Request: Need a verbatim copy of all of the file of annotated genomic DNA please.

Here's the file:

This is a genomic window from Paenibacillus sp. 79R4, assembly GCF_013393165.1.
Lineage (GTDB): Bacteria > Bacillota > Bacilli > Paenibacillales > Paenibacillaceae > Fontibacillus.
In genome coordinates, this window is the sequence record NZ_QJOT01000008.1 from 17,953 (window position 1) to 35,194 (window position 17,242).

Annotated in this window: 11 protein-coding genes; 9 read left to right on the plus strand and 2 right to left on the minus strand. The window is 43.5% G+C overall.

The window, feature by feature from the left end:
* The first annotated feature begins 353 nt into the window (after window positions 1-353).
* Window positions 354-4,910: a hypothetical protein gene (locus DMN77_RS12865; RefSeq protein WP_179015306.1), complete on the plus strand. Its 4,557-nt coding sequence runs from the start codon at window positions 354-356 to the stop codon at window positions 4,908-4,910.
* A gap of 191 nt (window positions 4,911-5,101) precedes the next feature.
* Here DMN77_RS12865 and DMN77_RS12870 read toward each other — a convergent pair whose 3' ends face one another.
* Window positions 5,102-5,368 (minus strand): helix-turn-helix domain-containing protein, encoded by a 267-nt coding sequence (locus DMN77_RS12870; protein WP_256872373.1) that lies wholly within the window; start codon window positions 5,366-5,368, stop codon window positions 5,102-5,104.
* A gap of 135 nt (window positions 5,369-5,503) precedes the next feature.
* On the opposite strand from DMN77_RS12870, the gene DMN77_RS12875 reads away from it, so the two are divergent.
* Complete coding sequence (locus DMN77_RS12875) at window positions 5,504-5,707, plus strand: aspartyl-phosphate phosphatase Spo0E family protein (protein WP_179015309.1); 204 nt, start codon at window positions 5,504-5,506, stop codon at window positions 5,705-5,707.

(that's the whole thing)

This is a genomic window from Paenibacillus sp. 79R4, assembly GCF_013393165.1.
Lineage (GTDB): Bacteria > Bacillota > Bacilli > Paenibacillales > Paenibacillaceae > Fontibacillus.
In genome coordinates, this window is the sequence record NZ_QJOT01000008.1 from 17,953 (window position 1) to 35,194 (window position 17,242).

Annotated in this window: 11 protein-coding genes; 9 read left to right on the plus strand and 2 right to left on the minus strand. The window is 43.5% G+C overall.

The window, feature by feature from the left end:
* The first annotated feature begins 353 nt into the window (after window positions 1-353).
* Window positions 354-4,910: a hypothetical protein gene (locus DMN77_RS12865; RefSeq protein WP_179015306.1), complete on the plus strand. Its 4,557-nt coding sequence runs from the start codon at window positions 354-356 to the stop codon at window positions 4,908-4,910.
* A gap of 191 nt (window positions 4,911-5,101) precedes the next feature.
* Here DMN77_RS12865 and DMN77_RS12870 read toward each other — a convergent pair whose 3' ends face one another.
* Window positions 5,102-5,368 (minus strand): helix-turn-helix domain-containing protein, encoded by a 267-nt coding sequence (locus DMN77_RS12870; protein WP_256872373.1) that lies wholly within the window; start codon window positions 5,366-5,368, stop codon window positions 5,102-5,104.
* A gap of 135 nt (window positions 5,369-5,503) precedes the next feature.
* On the opposite strand from DMN77_RS12870, the gene DMN77_RS12875 reads away from it, so the two are divergent.
* Complete coding sequence (locus DMN77_RS12875) at window positions 5,504-5,707, plus strand: aspartyl-phosphate phosphatase Spo0E family protein (protein WP_179015309.1); 204 nt, start codon at window positions 5,504-5,506, stop codon at window positions 5,705-5,707.